Mental Health Services

Mental Health and Wellness in School

What are the first three words that come to mind when you hear the word “health?” Did any of the words you thought of relate to mental health? If not, we hope we can get you thinking more about mental health by the time you leave this page!

We all have mental health. No one expects to stay healthy physically if they neglect their bodies; in fact, most people (including young children) can easily discuss how they manage their physical health through things like diet, exercise, good sleep, and regular checkups with their doctor. To be mentally well, we must engage in very similar forms of regular self-care. Self-care can include healthy behaviors related to sleep, diet, and physical activity, mindfulness activities, cognitive exercises, and use of positive social support, and mental health checkups (just to name a few!).

Mental health can be thought of on a continuum. In other words, we experience many feelings and behaviors that range from healthy to unhealthy, with many points in between. Most of us do not fall exclusively on a single point on the continuum all the time; rather, we travel along the continuum. One in five of us (20%) experience significant distress and impairment in our functioning at school, home, work, or in some other meaningful area of our life due to our feelings and/or behaviors.

Why do some people develop mental illnesses? No one can answer this question with 100% certainty, but we are learning more and more every day. The best answer we can offer now is that a combination of our genes (nature) and our experiences (nurture) affect our mental health. In other words, our genes will only express themselves under the “right” conditions. This explanation also helps us to better understand the development of chronic illnesses like cancer, diabetes, hypertension, etc.

Regarding mental health, we typically think about needing a certain amount of stress (this could be accumulated stress over time or even just a single traumatic event) to express genetic predispositions for certain mental illnesses. The amount of stress required to express specific genes will vary from person to person. The main point is that mental illness is NOT a sign of weakness or lack of willpower. Mental illness, in the simplest terms, reflects the story of your genes and life experiences. Click here to learn more about how adverse childhood experiences affect mental and physical health.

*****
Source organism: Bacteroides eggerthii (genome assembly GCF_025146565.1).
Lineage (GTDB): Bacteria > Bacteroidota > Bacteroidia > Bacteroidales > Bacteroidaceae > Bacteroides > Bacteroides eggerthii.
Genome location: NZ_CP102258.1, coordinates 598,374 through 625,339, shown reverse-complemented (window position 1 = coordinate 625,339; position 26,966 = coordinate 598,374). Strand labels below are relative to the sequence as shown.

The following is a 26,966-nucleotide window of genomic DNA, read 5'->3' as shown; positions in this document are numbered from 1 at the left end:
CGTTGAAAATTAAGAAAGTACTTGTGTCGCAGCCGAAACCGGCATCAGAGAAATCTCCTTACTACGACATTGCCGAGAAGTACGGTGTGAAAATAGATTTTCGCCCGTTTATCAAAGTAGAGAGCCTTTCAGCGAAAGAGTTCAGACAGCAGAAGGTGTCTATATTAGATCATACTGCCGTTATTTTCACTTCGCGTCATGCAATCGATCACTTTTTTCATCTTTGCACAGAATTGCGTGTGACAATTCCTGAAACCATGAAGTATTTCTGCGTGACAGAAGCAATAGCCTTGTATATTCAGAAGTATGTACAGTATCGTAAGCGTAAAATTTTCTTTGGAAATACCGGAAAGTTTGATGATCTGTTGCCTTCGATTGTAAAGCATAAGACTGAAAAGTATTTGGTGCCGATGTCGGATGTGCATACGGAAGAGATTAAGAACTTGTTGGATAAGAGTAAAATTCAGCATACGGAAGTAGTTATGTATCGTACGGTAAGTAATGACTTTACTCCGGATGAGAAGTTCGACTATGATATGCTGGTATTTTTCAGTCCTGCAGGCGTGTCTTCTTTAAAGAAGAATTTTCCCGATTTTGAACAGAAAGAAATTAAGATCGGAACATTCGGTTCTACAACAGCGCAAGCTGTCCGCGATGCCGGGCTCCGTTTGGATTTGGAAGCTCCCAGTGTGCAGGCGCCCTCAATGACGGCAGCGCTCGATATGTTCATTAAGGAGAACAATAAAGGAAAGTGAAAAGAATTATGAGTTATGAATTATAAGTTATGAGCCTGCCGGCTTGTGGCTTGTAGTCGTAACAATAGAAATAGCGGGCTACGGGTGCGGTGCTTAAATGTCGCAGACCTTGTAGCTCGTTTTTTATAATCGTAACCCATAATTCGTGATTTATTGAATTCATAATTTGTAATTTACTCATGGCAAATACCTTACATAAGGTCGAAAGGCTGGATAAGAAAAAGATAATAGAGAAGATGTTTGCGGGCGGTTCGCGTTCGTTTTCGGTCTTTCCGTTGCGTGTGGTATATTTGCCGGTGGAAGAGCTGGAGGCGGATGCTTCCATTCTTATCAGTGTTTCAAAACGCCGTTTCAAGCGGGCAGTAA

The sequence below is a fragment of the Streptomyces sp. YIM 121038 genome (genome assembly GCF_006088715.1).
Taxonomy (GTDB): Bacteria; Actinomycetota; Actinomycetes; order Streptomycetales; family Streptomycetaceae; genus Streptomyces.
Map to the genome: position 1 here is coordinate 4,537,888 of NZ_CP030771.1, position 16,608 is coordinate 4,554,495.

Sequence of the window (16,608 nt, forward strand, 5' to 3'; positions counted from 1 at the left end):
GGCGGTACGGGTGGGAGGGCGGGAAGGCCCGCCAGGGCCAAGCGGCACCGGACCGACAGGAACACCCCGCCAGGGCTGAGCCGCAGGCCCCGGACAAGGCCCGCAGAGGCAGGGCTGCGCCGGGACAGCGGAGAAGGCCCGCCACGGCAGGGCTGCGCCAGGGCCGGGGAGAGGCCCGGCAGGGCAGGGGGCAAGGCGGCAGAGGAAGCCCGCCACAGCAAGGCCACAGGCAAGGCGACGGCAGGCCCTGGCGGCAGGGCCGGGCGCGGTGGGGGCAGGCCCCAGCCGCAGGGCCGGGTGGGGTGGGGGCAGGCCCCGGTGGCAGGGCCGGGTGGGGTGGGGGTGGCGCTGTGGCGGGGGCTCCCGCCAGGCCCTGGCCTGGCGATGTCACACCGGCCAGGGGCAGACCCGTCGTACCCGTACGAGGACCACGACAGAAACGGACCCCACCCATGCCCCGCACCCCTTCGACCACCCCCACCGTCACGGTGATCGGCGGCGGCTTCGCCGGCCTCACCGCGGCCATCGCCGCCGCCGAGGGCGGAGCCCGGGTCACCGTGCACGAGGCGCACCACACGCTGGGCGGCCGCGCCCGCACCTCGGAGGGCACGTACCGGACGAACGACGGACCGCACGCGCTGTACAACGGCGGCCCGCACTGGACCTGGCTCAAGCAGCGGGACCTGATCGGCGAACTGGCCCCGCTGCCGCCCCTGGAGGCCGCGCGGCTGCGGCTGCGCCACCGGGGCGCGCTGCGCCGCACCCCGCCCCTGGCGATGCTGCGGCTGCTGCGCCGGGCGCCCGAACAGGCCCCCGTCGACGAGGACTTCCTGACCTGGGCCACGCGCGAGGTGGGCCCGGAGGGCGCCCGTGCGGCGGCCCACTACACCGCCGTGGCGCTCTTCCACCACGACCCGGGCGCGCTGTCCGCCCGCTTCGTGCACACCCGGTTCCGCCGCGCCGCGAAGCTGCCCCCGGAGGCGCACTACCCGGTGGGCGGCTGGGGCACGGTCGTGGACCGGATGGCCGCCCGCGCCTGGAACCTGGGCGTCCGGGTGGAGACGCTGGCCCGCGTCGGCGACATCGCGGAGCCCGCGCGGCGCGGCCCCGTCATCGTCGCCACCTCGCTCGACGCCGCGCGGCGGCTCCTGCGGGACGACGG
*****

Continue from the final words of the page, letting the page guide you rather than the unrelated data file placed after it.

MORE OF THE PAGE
Nearly 1 in 5 of us (a full 20%) experience mental illness – this statistic is true for children and adults. Visit the CDC website to learn more about the statistics.  To receive a formal diagnosis, a person typically will experience some distress due to his or her symptoms and they must experience impairment in some important area of functioning (e.g., social, academic, occupational). Given the stressors associated with typical development and the many changes experienced through the teens and early 20s, it is unsurprising that most mental illnesses will onset (or occur for the first time) during these early periods of life. Nearly 50% of mental illnesses are detectable by the age of 14 and 75% have onset by the age of 24. Visit NAMI to learn more.  Keep in mind that all of us experience symptoms of mental illness on a continuum (i.e., we all know what it is like to feel sad, anxious, etc.) – it is the level of impairment and intensity of associated distress that really determines whether or not we meet criteria for a specific diagnosis. With this said, just like you would not ignore concerning changes in blood pressure or blood sugar readings, you should NOT ignore changes in mental health that might be early warning signs of more severe symptoms that are just yet to come.

At school, we focus on prevention of mental illness, just like physical illness. We use our MTSS model (LINK HERE) to determine how to best support our students. Tier 1 or universal supports are given to all students through evidence-based programs designed to develop their social and emotional learning (SEL), and we know most students (ADD %) respond well to Tier 1 supports (i.e., it is all the need). Examples of skills targeted by SEL programs include:
• Positive interactions with peers and adults
• Effective coping skills
• Grit, or resiliency (getting back on track despite challenges or negative experiences)
• Self-efficacy, or confidence in one’s ability to do something despite potential challenges
• Internal locus of control, or belief in one’s ability to influence outcomes and make changes
• Self-management (e.g., manage stress, control impulses, regulate emotions)

Click here to learn more about Tiers 2 and 3 (LINK HERE). Our Tier 2 and 3 services are provided by school district employees and partnered agency staff.

The SDIRC also partners with community agencies to provide individual, group, and family counseling. Our partner agencies are available to provide services on- and off-campus, and even in the home, to ensure that no family who wishes to receive services goes without them. Members of the school-based mental health team will help coordinate services for students and their families with partner agencies, and they will coordinate care with the various service-providers connected to the student (e.g., pediatrician, therapist, etc.).

More information about our services, practices, and partners is forthcoming. Check back for updates.